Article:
Mindhunter55 on February 21, 2007 at 3:41 pm

I am a former theatre manager and I would say there are several factors that cause slow concession lines. Proper staffing is important. If you expect to be busy make sure you have scheduled accordingly. People not being able to make up their mind is a factor, but there is little you can do about that. A huge factor is having you stand prepped. Pre-bag your popcorn and keep the bags in a warmer. Make sure whatever size popcorn you sell the most of has the most premade bags. Also, make sure the items you sell are in a close proximity to your registers. Your cashier should not have move very far to get popcorn, candy, soda, etc. Finally on the issue of soda don’t turn it around and let customers fill the cups themselves. It will cause congestion, be very messy, and lead to waste and higher costs. If you have the soda towers with censors I suggest that you have your cashier fill the soda while they are retrieving the rest of the customers order. That way after they have gotten the popcorn and candy all they have to do is put a lid on the soda. If you have any other questions I would be happy to share my knowledge of the business.

popcornn
popcornn on February 21, 2007 at 4:54 pm

Thanks for the suggestions. Looks like the webmaster mushed my 3 posts in to one big post.

Would the idea of a concession cart be a feasible venture for a 350 seat theatre for certain shows, or are concession carts best left to the airline industry?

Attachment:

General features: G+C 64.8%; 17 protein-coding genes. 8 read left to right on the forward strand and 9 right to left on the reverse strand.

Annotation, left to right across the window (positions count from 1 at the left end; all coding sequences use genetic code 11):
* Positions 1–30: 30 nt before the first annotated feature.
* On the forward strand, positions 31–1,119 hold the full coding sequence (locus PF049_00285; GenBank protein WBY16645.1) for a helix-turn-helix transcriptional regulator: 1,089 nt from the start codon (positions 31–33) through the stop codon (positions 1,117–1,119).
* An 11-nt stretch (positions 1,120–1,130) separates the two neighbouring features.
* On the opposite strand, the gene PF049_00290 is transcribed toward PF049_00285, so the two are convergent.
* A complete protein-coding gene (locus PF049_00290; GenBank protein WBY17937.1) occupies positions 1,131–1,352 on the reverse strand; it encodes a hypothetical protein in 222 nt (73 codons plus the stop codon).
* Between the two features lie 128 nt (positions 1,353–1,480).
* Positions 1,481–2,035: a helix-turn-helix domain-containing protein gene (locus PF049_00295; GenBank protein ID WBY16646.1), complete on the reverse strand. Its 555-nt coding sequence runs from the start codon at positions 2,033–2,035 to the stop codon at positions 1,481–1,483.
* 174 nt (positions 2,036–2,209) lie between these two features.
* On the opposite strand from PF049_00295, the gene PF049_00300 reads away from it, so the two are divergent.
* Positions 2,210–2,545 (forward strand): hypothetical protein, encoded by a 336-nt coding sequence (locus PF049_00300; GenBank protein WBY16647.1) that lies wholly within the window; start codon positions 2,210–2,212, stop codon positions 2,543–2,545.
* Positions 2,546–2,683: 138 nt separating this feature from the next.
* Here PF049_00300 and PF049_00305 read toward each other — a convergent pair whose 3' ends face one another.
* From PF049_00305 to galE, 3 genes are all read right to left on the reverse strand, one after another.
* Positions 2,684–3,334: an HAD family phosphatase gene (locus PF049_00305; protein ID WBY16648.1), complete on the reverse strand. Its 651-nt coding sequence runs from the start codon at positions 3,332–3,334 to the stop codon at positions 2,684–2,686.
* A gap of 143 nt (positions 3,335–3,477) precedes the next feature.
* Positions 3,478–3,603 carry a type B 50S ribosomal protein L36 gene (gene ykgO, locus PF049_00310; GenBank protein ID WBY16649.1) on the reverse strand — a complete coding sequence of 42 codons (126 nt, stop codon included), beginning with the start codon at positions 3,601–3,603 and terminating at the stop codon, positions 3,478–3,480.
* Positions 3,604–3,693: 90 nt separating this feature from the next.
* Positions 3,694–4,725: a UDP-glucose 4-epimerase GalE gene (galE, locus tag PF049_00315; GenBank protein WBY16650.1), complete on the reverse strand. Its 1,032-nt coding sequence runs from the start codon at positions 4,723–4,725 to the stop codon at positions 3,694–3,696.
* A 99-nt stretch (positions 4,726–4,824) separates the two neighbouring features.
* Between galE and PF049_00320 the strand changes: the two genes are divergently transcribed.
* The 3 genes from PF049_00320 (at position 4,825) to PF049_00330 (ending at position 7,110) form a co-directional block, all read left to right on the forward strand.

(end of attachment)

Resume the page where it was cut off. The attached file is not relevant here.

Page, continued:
Mindhunter55
Mindhunter55 on February 21, 2007 at 6:04 pm

A concession cart is a great idea. We used it at the theatre that I worked at. We sold popcorn,soda, & candy. We would bring the cart to one of our busier movies about 15 minutes prior to showtime. Customers who may not have wanted to wait in the concession lines could now by snacks without leaving the theatre, and there were those who made impulse purchases. It will not only increase your profits, but it will make your customers happy.

IanJudge
IanJudge on February 21, 2007 at 11:22 pm

I also manage theaters and I cannot stand pre-bagged popcorn. It may make for an easier and faster transaction, but customers like seeing that popcorn comes from a popper – not that it has the potential to sit in a bag all day. I can’t even believe that some theaters do not pop their corn in the lobby – there is nothing like that smell and the sound of if popping to make people buy!